The New Non-Vegetarian Smoothie Trend: Should You Try It?

by Jackie Newgent, RDN, CDN ; Updated December 07, 2017

Bone broth has been part of the human diet since prehistoric times, but the nutrient-rich dish is having a renaissance, popping up on restaurant menus and even at coffee shops. The latest innovation on this trend? Bone broth powders that add an extra protein boost to your morning smoothie.

Bone broth powder is made from chicken or beef bones that have been roasted and boiled, creating bone broth (or stock), which is then dehydrated to form a concentrated powder. The powder is packed with amino acids — yes, those ever-important building blocks of protein. Nutritional information can vary, but one 10-gram scoop of organic chicken bone broth powder contains approximately 40 calories, nine grams of protein, 90 milligrams of sodium, 160 milligrams of potassium, 267 milligrams of chondroitin sulfate, 50 milligrams of hyaluronic acid and nine grams collagen.

Think of bone broth powder as a protein powder with an extra punch. In addition to providing a hefty nine grams of protein in a serving, it also contains collagen, which is found in our bones, tendons, muscles and even skin. In fact, collagen is the most prevalent protein in the body, making up about a third of total body protein!

Before you try this new trend, keep in mind that while some research suggests that extra collagen may be good for skin and nail health, you really don’t need extra collagen in your diet. Just eating or drinking collagen doesn’t directly boost collagen in your own bones, and a healthful diet overall can boost the ability of your body to make its own collagen.

Experimenting With Bone Broth Powder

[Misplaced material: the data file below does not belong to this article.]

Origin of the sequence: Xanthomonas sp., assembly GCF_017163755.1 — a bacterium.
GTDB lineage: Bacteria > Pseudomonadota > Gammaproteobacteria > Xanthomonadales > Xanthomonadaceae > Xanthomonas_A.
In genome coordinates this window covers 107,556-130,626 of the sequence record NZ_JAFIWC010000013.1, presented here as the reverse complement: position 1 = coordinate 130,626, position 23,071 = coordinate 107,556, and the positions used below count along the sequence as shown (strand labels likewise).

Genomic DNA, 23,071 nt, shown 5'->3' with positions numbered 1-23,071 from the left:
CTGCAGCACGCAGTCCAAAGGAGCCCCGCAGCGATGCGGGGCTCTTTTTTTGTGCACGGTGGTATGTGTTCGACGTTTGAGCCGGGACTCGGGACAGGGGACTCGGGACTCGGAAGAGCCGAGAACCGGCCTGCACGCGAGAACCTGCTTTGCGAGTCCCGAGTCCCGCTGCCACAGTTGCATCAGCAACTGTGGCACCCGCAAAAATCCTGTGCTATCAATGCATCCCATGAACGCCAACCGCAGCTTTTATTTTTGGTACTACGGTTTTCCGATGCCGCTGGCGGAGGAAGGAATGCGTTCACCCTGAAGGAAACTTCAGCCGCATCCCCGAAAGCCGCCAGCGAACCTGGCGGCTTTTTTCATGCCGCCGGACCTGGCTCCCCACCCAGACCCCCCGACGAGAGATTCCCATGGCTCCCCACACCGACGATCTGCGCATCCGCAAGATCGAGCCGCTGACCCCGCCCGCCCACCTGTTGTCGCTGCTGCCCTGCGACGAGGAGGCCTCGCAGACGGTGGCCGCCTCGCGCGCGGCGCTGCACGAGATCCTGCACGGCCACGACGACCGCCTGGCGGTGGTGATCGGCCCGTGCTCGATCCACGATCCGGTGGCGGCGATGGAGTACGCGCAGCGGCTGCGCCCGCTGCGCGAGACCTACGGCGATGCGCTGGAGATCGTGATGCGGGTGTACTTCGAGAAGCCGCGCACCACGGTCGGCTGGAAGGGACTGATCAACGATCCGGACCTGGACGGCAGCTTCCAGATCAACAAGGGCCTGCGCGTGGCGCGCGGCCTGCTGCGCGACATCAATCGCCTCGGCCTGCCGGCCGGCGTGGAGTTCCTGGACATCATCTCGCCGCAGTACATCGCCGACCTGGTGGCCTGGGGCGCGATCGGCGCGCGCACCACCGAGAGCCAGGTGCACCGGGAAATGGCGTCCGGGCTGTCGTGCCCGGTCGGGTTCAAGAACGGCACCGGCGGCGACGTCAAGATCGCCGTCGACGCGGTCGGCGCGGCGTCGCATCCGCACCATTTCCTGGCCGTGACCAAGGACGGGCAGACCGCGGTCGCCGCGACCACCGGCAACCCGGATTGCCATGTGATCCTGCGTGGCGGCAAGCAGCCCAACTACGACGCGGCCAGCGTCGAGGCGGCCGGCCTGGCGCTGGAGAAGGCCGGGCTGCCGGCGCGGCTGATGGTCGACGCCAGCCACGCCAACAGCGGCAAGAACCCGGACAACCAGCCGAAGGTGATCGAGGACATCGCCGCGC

To experiment with the bone broth powder trend, swap it in for your regular protein powder. It’s kind of like a protein-packed powdered bouillon, but without as much flavor, so you won’t notice a big taste difference in your smoothie. But, by the same token, it won’t add a huge amount of flavor to a dish the way chicken or beef broth would. Unflavored, or “pure,” bone broth doesn’t taste like juicy chicken or a meaty steak; it’s a slightly savory liquid that’s an acquired taste.

To use as a soup base, simply dilute one to two scoops — or a pre-portioned packet — of the powder in water. For smoothies, combine it with a scoop of a flavored powder like chocolate, vanilla, coffee or use it instead of protein powder and add in spices like turmeric, cinnamon and ginger or natural almond or vanilla extract.

Savvy home cooks are also amping up sauces and gravies with the nutrient-rich powders. Bone broth fans are cooking and baking with the powder to add extra protein to dishes ranging from veggie frittatas and savory oatmeal to chicken lettuce wraps and cauliflower pizza crust. And most importantly for your sweet tooth, you can “sneak” the powder into desserts — including comforting banana-nut muffins or rich fudgy brownies — creating power-packed treats.

Bone Broth Powder Pros and Cons

The good news is the powder provides an easy way to give lower-protein recipes a burst of protein, which can help you stay full longer.